The steel and glass atrium roof will be supported by a steel ‘tree’ in the atrium. The ‘tree’ forms part of the architectural design for the new UB and will also function as a stairwell to the various floors. The roof will cover 1,200 m2 with a total glass surface of more than 1,500 m2. The curved roof will pass over the old ‘telephone tower’ of the original building, reaching more than 24 metres at its highest point. It will incorporate 383 steel bars intersecting at 1,052 points. The entire steel structure was put together on the premises of the contractor Buiting, dismantled and then transported to Amsterdam. From its hub in Amsterdam’s Oosterdokshaven, Buiting will use electric boats to move the steel to the Grimburgwal, where the roof will be welded together again at the construction site. The steel structure will be topped by an aluminium frame with glass panels.
The steel ‘tree’ in the atrium will consist of 12 pillars. It is currently surrounded by massive scaffolding. The stairs inside the pillars will be made of steel and natural stone and will be connected to the floors in the buildings by three wire-cable walking bridges. Furthermore, the steel ‘tree’ will incorporate two balconies with study places. In total, the steel components of the roof and the ‘tree’ will weight around 270 tonnes.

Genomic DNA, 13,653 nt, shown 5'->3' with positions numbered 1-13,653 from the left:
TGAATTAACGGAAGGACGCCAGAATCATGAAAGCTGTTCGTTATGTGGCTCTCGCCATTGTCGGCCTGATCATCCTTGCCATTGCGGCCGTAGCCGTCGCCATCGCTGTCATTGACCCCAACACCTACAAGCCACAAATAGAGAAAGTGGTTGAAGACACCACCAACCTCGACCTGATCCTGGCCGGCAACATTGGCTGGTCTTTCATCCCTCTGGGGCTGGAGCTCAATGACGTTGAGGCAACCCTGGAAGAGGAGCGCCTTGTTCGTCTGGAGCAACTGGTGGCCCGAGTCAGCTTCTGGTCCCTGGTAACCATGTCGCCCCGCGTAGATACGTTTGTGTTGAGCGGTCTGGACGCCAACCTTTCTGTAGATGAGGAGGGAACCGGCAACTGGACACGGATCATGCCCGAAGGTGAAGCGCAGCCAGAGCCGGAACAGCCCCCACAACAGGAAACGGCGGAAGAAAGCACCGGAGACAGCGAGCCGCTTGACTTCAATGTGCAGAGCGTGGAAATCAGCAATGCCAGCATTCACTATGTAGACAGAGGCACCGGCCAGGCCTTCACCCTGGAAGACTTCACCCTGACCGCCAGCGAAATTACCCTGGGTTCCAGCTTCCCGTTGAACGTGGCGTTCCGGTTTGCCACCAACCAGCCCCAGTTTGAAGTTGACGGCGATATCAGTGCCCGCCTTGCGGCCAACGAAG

The atrium will be the new UB’s central meeting spot. Because of the cellar construction, the atrium will have a partially sunken floor, making it suitable as an event space. The roof will expand the new UB’s usable floor area considerably.
Not just the atrium tree and the roof will be crowd-pullers, but the historical walls and the window frames that have been restored to their original colour as well. This is thanks to the recent completion of the restoration and cleaning of the façades of the former Binnengasthuis, a job that started in late 2021. All the walls have been cleaned and the joints refilled. At the behest of the City of Amsterdam’s Monuments and Archaeology Department, workers uncovered the original colour of the window frames by scraping away more recent layers of paint. Some of the window frames have already been repainted in their original green colour. In conjunction with the restored façade, they return the exterior of the building to its original state to beautiful effect.
Construction on the load-bearing pillar of the ‘tree’ started several months ago. The new atrium roof is now also well under way to being completed. The accompanying video shows what has changed in the past year through a time-lapse of the construction of the atrium tree and the roof.